Epidemiological studies have identified psychosocial distress as an important independent risk factor for stroke.1,2 In addition, evidence from experimental studies suggests that both chronic social stress and elevated glucocorticoid (GC) levels negatively influence stroke outcome.3 However, the underlying pathomechanisms remain incompletely understood. Results from clinical studies indicate that stress may impair endothelial function, which is a key risk factor for both increased risk and poor outcome of cerebrovascular diseases and stroke.4,5 We tested whether chronic stress induces endothelial dysfunction and increases stroke vulnerability in healthy mice. Mifepristone, a GC receptor antagonist widely used in in vivo models, was used to probe whether the observed effects of stress were mediated by GC receptor signaling. It should be noted, however, that mifepristone also binds to the progesterone receptor.3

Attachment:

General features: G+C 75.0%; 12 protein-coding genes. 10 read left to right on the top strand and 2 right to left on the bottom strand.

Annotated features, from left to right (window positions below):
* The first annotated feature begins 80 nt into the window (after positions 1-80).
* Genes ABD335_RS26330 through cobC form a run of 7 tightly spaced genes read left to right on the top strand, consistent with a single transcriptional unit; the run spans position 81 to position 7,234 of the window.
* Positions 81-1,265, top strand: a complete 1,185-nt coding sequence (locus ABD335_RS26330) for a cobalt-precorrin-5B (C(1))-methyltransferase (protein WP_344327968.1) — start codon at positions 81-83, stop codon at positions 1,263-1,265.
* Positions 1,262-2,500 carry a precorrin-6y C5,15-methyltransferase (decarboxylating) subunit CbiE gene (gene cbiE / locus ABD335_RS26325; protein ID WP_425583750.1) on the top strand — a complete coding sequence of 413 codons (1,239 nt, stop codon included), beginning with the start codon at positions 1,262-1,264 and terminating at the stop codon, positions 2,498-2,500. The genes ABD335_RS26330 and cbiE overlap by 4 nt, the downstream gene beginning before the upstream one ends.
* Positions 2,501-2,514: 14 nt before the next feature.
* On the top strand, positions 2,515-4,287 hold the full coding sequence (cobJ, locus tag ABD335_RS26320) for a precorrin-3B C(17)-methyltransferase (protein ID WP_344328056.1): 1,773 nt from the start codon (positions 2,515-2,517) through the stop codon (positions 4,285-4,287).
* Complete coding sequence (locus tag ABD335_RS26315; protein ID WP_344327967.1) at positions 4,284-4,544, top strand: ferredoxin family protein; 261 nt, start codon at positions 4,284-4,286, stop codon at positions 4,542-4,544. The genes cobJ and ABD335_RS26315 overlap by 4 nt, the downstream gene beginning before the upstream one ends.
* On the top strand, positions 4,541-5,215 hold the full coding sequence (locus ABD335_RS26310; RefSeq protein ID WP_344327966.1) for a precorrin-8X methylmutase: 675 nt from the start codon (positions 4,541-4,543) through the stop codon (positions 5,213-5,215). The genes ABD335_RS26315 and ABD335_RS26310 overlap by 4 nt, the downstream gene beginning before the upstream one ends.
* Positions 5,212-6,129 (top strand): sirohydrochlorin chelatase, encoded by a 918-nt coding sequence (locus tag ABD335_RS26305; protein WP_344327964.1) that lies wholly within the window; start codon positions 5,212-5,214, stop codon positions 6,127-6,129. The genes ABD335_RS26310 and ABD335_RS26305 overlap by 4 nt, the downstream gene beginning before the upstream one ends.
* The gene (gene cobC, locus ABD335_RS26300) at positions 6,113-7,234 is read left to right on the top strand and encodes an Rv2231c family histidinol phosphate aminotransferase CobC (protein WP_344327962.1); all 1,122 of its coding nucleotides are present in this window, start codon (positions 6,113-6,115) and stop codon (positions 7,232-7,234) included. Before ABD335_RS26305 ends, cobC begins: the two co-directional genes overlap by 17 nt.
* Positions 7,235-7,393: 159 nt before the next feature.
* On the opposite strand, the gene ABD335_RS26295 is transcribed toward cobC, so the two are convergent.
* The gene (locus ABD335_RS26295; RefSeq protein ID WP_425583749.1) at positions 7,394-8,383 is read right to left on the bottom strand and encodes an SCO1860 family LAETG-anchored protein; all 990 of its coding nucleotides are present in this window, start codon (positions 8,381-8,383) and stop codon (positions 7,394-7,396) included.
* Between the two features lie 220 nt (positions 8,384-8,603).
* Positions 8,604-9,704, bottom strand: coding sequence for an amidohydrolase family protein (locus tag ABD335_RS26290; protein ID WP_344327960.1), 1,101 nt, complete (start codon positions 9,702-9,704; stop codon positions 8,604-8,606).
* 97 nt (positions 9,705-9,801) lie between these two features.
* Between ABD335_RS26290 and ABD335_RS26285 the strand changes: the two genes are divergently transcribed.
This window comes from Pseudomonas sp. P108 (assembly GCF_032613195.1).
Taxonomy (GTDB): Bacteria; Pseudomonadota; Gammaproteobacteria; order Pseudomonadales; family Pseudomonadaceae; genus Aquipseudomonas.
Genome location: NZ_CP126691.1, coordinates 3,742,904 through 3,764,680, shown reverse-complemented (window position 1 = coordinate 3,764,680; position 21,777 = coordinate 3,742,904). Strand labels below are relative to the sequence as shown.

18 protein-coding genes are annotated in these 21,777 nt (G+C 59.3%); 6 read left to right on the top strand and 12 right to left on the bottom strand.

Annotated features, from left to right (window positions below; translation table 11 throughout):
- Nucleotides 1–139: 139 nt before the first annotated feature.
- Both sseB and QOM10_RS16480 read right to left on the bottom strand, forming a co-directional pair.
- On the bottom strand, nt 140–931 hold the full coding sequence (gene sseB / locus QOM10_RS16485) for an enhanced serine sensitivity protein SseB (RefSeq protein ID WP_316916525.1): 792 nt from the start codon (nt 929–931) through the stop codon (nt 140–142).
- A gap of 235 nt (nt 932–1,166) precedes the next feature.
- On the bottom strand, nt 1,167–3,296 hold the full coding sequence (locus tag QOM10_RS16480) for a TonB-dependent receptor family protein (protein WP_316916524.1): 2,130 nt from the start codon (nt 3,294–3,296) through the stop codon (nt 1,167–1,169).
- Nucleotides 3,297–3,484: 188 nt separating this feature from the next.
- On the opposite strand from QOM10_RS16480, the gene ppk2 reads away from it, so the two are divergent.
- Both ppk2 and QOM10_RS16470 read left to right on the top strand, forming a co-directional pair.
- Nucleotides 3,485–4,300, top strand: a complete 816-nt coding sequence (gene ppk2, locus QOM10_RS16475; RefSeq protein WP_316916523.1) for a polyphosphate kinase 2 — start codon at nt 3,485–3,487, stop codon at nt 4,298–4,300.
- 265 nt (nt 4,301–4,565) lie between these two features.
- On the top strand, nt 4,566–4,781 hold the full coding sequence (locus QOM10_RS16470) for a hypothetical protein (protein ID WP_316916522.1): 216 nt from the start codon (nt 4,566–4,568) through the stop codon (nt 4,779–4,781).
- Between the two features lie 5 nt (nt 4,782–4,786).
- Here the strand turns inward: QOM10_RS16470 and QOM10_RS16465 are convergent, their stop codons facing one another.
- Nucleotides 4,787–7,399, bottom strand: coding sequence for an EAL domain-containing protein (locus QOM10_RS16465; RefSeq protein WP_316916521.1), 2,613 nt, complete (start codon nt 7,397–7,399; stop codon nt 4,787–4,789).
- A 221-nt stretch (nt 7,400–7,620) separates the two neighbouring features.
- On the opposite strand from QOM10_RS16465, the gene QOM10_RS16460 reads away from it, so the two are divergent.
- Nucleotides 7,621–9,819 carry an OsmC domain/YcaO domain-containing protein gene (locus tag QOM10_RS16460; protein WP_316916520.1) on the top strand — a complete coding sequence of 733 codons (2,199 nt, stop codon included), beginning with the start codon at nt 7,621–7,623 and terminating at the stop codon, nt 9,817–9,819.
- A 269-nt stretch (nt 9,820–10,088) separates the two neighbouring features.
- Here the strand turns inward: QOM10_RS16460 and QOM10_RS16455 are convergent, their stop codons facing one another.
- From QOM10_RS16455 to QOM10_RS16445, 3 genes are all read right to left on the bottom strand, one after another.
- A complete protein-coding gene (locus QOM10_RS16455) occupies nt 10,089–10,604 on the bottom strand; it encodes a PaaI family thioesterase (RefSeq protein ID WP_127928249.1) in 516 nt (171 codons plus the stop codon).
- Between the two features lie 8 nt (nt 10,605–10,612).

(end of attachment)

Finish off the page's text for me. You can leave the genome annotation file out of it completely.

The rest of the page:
Materials and Methods
Animals and Drug Administration
All experimental procedures conformed to institutional guidelines and were approved by an official committee (LaGeSo, Berlin, Germany). Wild-type male 129/SV mice (Forschungseinrichtungen für Experimentelle Medizine, Berlin, Germany) aged 6 to 8 weeks were housed in standard mouse cages in groups of 5 to 6 mice per cage at 22 to 23°C with a standard light dark cycle (7 am to 7 pm). Animals were randomized to experimental groups. Experimenters were blind to experimental assignment at the time of testing and only had access to tail marks. Mifepristone (Sigma) was dissolved in absolute ethanol and diluted in sesame oil (1:10 vol/vol). Thirty minutes before initiation of the stress procedure (vide infra), each animal received a 25 mg/kg−1 intraperitoneal injection of mifepristone or vehicle. During exposure to rat, animals received a second injection of mifepristone at 7 pm. Additional groups, which were not subjected to stress, received either vehicle or mifepristone and served as controls.